Date of Award
Josef Korbel School of International Studies
Anti-Apartheid movement, International politics, Item response theory, Latent variables, Multidimensional scaling, Social movements
Nonviolent mass movements are an important and increasingly ubiquitous element of interstate politics in the 21st century. Diverse states - democratic, autocratic, rich, and developing – all have supported movements in some form. Explaining the convergence of such state actors on support for usually pro-democratic mass resistance challenges our existing scholarly frameworks. Using a new dataset, I reconcile the differing explanations of foreign assistance to movements that political science would offer with deep descriptive analysis pursued inductively. First, I propose a conceptual foundation for external support, couching an individual state’s support as the manifestation of an outcome-oriented foreign policy and offering five different categories of support types. To better compare amongst states supporters globally, though, I offer a way to detect the nature of a state’s commitment to a supported movement based on the costs it assumes when providing assistance. In a heuristic case study, I examine the South African Anti-Apartheid movement and find that the most committed states offered diverse forms of support and had engaged domestic constituencies. I extrapolate from the broader South Africa findings to conduct a global analysis of support to movements between 2000-2014, which yields three ideal types of state supporters: willing revisionists, institutional stewards, and grievance legitimizers. The data reveal new dynamics in international politics. Most prominently, I show that in the face of a mass movement, countries most amenable to a disruption in the status quo tend to limit direct involvement, while offering loud condemnations. Meanwhile, states most interested in the promotion of democracy work with the afflicted government quietly behind the scenes.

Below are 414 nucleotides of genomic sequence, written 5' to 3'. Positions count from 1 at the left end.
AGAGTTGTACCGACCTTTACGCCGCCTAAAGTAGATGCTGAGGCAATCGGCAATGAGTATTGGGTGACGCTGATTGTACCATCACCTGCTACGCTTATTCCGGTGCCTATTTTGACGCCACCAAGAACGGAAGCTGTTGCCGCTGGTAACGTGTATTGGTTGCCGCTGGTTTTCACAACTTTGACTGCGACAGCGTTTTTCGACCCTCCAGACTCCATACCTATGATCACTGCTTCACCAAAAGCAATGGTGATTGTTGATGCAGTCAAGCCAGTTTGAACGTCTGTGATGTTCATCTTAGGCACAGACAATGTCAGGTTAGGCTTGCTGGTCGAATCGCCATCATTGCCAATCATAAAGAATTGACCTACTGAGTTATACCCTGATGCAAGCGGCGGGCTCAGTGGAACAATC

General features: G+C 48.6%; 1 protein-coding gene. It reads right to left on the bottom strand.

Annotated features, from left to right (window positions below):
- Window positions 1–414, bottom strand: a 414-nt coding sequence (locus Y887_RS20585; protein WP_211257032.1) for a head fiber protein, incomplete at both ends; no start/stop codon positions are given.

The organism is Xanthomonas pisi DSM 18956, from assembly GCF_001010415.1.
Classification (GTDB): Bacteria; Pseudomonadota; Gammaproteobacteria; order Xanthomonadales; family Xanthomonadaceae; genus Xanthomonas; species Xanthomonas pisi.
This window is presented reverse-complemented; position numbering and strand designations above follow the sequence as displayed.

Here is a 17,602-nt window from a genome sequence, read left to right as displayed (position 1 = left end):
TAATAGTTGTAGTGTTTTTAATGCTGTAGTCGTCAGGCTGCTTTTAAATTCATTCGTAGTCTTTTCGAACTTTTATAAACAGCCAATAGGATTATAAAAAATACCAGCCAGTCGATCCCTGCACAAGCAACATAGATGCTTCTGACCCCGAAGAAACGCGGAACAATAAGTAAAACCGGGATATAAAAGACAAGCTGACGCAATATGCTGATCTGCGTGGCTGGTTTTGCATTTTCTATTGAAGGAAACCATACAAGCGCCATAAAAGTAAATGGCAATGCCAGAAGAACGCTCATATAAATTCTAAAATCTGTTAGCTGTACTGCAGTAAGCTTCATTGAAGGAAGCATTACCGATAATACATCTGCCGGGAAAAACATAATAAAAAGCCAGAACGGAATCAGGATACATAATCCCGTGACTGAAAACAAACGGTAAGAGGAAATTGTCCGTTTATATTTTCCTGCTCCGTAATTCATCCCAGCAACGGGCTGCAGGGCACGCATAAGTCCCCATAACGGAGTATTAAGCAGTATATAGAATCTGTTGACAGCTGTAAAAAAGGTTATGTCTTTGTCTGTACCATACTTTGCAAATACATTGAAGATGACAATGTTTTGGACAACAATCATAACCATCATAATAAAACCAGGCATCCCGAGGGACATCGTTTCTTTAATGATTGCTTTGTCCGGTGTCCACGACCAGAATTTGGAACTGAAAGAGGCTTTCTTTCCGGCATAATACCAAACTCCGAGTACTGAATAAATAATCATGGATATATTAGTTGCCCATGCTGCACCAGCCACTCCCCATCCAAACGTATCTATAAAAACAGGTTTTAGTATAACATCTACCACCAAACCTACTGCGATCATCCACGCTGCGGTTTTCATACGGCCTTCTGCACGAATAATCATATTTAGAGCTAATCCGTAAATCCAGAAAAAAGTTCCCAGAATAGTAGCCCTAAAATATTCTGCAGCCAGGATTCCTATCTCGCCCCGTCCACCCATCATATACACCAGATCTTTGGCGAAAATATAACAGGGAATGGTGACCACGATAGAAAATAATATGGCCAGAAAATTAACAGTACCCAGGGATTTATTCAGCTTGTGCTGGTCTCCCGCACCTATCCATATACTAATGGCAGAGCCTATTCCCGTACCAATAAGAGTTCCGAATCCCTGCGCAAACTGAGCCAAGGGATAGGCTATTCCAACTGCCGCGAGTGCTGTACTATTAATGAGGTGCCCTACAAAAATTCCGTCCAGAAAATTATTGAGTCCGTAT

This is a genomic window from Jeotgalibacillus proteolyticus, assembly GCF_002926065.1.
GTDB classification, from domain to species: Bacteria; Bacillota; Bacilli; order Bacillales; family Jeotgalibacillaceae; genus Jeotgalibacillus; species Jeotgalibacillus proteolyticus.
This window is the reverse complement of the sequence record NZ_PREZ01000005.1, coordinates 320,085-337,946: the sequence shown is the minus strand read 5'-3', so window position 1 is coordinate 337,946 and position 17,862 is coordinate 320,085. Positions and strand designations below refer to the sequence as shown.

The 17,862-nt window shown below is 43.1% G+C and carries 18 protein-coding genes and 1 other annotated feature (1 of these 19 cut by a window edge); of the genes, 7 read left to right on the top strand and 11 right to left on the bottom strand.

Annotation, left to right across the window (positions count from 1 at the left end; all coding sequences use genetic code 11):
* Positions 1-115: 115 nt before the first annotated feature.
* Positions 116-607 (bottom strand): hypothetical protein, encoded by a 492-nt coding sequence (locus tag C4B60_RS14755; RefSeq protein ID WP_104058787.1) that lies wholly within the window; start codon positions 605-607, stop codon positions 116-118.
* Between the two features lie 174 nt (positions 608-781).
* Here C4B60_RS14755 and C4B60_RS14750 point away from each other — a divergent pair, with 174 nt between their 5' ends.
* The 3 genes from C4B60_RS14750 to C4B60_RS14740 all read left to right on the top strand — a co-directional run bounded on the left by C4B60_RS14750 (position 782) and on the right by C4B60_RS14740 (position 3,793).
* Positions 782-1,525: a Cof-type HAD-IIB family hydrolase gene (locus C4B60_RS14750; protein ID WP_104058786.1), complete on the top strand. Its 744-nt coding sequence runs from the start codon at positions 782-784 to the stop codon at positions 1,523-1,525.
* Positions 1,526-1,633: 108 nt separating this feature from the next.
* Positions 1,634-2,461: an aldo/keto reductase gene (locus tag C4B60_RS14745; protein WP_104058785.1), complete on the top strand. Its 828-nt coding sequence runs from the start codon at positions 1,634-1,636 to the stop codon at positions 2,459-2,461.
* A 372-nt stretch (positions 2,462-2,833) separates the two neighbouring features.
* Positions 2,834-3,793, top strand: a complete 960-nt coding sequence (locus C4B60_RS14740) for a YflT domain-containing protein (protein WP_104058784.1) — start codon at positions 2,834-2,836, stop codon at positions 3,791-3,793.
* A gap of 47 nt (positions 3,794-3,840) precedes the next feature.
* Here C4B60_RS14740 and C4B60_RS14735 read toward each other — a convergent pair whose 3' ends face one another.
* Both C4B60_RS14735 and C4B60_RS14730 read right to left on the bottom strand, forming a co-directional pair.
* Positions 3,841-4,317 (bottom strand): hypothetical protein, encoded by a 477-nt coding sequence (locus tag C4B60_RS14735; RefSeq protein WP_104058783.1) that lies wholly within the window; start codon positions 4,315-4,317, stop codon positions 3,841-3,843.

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Maria A. Lotito
Received from ProQuest
Lotito, Maria A., "Shapes of Commitment: Forms of State Support to Nonviolent Mass Resistance" (2021). Electronic Theses and Dissertations. 1954.
International relations, Political science, African studies